MARYLAND: — Fatal fire laid to kitchen stove
Using a kitchen gas stove for heat may have caused a one-alarm fire that burned out an East Baltimore rowhouse and killed its owner last night, authorities said.
The victim, James Austin, 67, was a retired house painter and handyman who had lived in the three-story brick dwelling in the 1300 block of N. Caroline St. for nearly three decades. His former wife, two daughters, numerous grandchildren and other relatives live in adjoining homes.
Detective Richard Fahlteich, a police fire investigator, said the fire, reported about 6 p.m., appeared to be accidental. He said it began in the first-floor kitchen. "The stove was being used as an alternative heat source," he said. "All the burners and the oven were on."
Mr. Austin was found dead in a middle-room dining area, apparently from smoke inhalation, investigators said.
An explosion at a Cecil County fireworks plant destroyed a 10-by-20-foot building and caused one minor injury yesterday.
The explosion, the cause of which was not immediately known, occurred about 11 a.m. at New Jersey Fireworks on Md. 7 near Elkton, said Deputy State Fire Marshal Bob Thomas.
Annapolis' historic City Hall could be sold to the YWCA under a novel plan to keep the non-profit agency downtown while consolidating city offices.
Worried by the space crunch in the Colonial-era landmark, city leaders have proposed centralizing administrative offices in a five-story building owned by Annapolis Federal Savings Bank on Main Street. The bank would then take over City Hall and sell it to the YWCA, which also is looking for a larger home.
In unveiling the potential deal Monday, Mayor Alfred A. Hopkins emphasized that it would bring scattered government offices under one roof.
He said the city would retain its meeting room on the second floor, once a grand ballroom where George Washington danced at a party in his honor in 1783.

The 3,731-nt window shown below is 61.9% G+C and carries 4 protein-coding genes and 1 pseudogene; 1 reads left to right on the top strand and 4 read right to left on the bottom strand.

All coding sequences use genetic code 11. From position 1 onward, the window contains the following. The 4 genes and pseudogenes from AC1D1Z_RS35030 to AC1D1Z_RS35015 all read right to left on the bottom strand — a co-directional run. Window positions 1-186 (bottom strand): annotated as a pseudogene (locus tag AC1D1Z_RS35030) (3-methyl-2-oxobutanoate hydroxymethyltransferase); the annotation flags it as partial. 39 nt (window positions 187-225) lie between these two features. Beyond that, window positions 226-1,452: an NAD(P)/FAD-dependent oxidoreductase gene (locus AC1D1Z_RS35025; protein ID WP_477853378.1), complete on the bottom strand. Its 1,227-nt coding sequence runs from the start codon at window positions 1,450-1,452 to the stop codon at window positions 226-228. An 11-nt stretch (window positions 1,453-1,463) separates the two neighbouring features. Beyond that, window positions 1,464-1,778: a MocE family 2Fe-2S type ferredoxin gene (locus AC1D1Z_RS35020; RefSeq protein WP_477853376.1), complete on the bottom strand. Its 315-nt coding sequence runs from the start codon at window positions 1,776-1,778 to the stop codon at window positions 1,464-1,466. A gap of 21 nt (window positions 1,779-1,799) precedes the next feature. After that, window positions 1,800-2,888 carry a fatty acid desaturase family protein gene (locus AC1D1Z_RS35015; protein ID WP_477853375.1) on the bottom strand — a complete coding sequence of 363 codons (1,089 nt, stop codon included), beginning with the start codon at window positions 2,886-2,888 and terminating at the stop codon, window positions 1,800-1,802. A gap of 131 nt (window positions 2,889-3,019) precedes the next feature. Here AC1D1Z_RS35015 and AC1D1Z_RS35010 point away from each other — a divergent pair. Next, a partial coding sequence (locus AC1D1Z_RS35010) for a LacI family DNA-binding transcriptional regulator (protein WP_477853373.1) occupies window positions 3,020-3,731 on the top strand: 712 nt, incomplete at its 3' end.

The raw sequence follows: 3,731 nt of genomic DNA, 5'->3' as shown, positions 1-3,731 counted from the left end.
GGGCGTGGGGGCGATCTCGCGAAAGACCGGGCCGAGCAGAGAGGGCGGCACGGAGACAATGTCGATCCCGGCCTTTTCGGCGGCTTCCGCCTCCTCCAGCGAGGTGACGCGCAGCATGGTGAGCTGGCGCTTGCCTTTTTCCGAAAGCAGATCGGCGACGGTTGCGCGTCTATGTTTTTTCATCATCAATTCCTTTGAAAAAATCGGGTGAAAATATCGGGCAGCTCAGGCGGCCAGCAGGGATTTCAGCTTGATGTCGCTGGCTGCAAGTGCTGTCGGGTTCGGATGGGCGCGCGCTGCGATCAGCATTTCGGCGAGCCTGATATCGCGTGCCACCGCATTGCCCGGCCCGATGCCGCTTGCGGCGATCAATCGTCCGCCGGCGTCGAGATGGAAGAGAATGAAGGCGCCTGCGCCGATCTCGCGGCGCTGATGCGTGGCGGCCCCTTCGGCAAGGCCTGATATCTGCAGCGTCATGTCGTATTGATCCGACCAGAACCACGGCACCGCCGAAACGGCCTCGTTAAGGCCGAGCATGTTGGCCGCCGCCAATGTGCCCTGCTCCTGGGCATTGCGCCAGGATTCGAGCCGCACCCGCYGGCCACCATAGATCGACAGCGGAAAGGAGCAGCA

The YWCA now has its headquarters at 40 State Circle, across from the State House.
The Baltimore County Planning Board will hear public comment on the following development issues at its 7 p.m. meeting tomorrow in Towson:
* Adding almost 100 acres around Northeast Creek, a tributary of Back River and Chesapeake Bay, to the county's greenway system -- envisioned as a network of open space along stream valleys.
* Creating a new zoning category for recreational marinas and boat yards.
* Setting up a new "community business zone," which would favor smaller enterprises such as corner grocery stores, tailors and barbershops.
* Allowing churches with 1,000 or more seats to be built in light manufacturing zones as an alternative to constructing large buildings in rural conservation and residential areas.
* Creating a zoning amendment to allow private schools already situated in watershed areas to expand. The issue arose from a proposal by the Oldfields School in Glencoe to build an addition.
The meeting will take place in the County Council chamber at the Courthouse. Those who wish to address the board must register between 6:30 p.m. and 7 p.m.
In the budget that it passed last week, the state Senate has cut another $420,000 from money earmarked for a state Public Safety Training Center in Sykesville.
To plug holes in the state's operating budget, legislators have voted to transfer money from a special fund established for the project, which already has been delayed for several years.
Gov. William Donald Schaefer proposed allocating $1.12 million in his fiscal 1993 capital budget for the center, which would be a training site for law enforcement, correctional, and parole and probation personnel. The money would be used to design, repair and convert existing buildings at the 720-acre Springfield Hospital Center to training facilities.
Orioles fans won't have to fight traffic or search for parking when going to Oriole Park at Camden Yards, thanks to planned public transportation to the new stadium.
MTA express buses and MARC train service from Harford County to Baltimore will be available for every home game.
MARC trains on the Penn North route will depart from the Aberdeen and Edgewood stations approximately two hours before game time. Free parking will be available at both stations.
Trains are scheduled so fans can arrive at Oriole Park at least 20 minutes before games start.
Trains will terminate at Pennsylvania Station and passengers will transfer to the MTA's No. 190 shuttle bus for a ride to the ball park. Returning trains will depart 30 minutes after the game.
Express MTA bus service will be available from Park-and-Ride lots in Fallston, northwest of Harford Road, and Marywood, across from Rock Spring Shopping Center north of Bel Air. Two departures will be offered from each lot.